jmc 28 April 2012 16:31  

I liked this one but didn't LOVE it, and it wasn't until I read your review that I realized why: I was expecting more suspense in the second half, and it just wasn't there. Must re-read it with adjusted expectations.

Also have thoughts on the interpretation of rural life and communities as described by Roberts. Someday I'll write a post on her settings, rural vs. urban, and their respective communities. Maybe.

Rosario 29 April 2012 08:37  

Marg: I know, I'm in awe of her.

jmc: I was expecting exactly the same (danger from the people threatening Abigail), but I guess I had the opposite reaction to not having those expectations fulfilled!

I'd be very interested in reading that post. Do you find them unrealistic?

jmc 29 April 2012 15:42  

Not necessarily unrealistic, but perhaps over-idealized? Her recent single titles are almost all set in small towns or communities, I think, and they feel oddly uniform despite disparate settings. The only truly big city setting is Eve Dallas' New York City, which feels un-urban to me in a lot of ways, perhaps because Eve's personal life and residence are now defined by vast wealth.

Rosario 29 April 2012 19:57  

Hmm, interesting. You're right, I've had a look at her bibliography and the last single title set in a big city is High Noon, and before that Blue Smoke. And even those, there's not much of a big city feel to them. I don't really mind that at all though. I guess to me, American settings are so foreign, that even though I'm a city girl through and through, American city settings don't feel any closer to my experience than the rural or small town ones!

jmc 1 May 2012 02:33  

Blue Smoke is set in my adopted home town and is Not Quite Right, enough so that my very first book review was about it. I've only visited Savannah (that's where High Noon is set, isn't it?), so I can't comment on how realistic the setting was or not.

In terms of the rural settings, her Chesapeake books (based on my relative familiarity growing up on the upper eastern shore and that of friends who grew up on the lower shore) are not inaccurate. But in some ways, it does feel like she has lifted the same communities and plunked them down in Arkansas or Alaska. Is there some commonality to be found? I'm sure there would be. But as a rule the settlement and foundation of any small town in the midwest or on the west coast would be vastly different than that of the east coat based on age, geography, immigration patterns, industry, etc. And all of that makes a difference to the culture (for lack of a better word) of that small town today.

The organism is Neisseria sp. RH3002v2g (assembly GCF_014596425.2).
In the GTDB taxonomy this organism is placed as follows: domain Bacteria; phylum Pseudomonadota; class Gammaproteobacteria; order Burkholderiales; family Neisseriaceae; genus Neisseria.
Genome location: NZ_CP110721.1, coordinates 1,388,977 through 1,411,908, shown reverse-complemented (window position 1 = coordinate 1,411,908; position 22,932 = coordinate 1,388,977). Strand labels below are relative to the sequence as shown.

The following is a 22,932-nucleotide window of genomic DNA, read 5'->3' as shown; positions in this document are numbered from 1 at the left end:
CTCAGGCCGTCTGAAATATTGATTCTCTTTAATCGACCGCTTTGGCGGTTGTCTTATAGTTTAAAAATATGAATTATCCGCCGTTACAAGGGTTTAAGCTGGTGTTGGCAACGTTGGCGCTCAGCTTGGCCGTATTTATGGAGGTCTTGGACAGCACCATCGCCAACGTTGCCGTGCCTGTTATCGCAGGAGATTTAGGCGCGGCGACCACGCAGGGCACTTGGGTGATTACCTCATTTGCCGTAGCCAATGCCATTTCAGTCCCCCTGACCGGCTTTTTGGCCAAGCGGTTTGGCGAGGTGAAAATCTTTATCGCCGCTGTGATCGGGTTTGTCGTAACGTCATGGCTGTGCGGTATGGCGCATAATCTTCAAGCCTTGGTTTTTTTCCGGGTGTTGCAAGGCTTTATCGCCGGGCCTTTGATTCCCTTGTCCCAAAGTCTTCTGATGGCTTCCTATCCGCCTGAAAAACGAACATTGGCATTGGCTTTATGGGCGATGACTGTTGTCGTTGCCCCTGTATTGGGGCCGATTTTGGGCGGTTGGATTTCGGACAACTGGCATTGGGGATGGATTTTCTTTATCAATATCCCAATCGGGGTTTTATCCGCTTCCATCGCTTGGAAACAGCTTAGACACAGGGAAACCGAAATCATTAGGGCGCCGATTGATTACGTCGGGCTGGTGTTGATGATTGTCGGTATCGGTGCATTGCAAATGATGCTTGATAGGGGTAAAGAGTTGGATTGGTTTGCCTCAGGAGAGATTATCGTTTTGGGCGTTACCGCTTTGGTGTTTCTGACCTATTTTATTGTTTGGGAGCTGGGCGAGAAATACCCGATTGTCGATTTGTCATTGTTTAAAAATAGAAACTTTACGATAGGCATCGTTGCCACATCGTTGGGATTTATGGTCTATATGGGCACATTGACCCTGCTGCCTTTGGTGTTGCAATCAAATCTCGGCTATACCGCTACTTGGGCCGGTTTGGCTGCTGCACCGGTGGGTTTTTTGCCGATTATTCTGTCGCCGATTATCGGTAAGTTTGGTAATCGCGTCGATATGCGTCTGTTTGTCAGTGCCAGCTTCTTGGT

For example, friends who moved to Maryland from California after brief stints in Arizona and Texas were utterly confounded by the unwritten, unspoken rules they found on the east coast, ranging from how to use public transportation (stand on the right, walk on the left) to store hours to which holidays are important and how they are celebrated.

Okay, you've got me thinking about this; I might actually have some impetus to do a survey of the single titles now.

Rosario 1 May 2012 19:01  

jmc: That's really facinating. Please do write that post, I really would love to read it.

What you say makes complete sense. I guess there's no way to capture the little nuances that make a place feel right without personal experience. And when one is writing a book every couple of months, each set in a different location, there's no way to get that!

Rosario 1 May 2012 19:02  

Ugh, fascinating. I do know how to spell!

Ceska 2 May 2012 04:18  

This was a pleasure to read, from start to finish. The plot was well-structured, the characters beautifully depicted, and oh, what a joy to read a book that has been well edited. Not just copy-edited, which is extremely important, but the book itself -- a clean story line, tight continuity, perfect grammar, no whiplash disconnects. Not only does Ms. Roberts deserve her five stars, her editor deserves them too. I loved it, and will re-read it soon.

Ceska 2 May 2012 04:18  

This was a pleasure to read, from start to finish. The plot was well-structured, the characters beautifully depicted, and oh, what a joy to read a book that has been well edited. Not just copy-edited, which is extremely important, but the book itself -- a clean story line, tight continuity, perfect grammar, no whiplash disconnects. Not only does Ms. Roberts deserve her five stars, her editor deserves them too. I loved it, and will re-read it soon.

Rosario 2 May 2012 06:36  

Ceska: that's an interesting point. I didn't think of the editing at all, but I think you're right. I did notice it flowed really well, and I practically didn't put it down from the moment I started it, even though it's really long.

J Howard,  1 August 2012 02:33  

I will be honest; I haven’t read half her 200 books, but have always enjoyed the ones I have read. Somehow, I’d also missed “The Witness" being released, but heard about it on bookreportradio(dot)com last week. Now that I don’t belong to a book club anymore(kids happened!), I try to catch their show to keep on top of what’s out there. I thought other avid readers, who don’t have time to read every book that catches their eye, may enjoy getting a basic outline of the handful of books they showcase every week. The schedule and radio stations airing the show can be found on their site, as well as recordings of past shows. It’s a handy tool for the busy mom.
Thanks for your feedback-I can't wait to get my hands on it.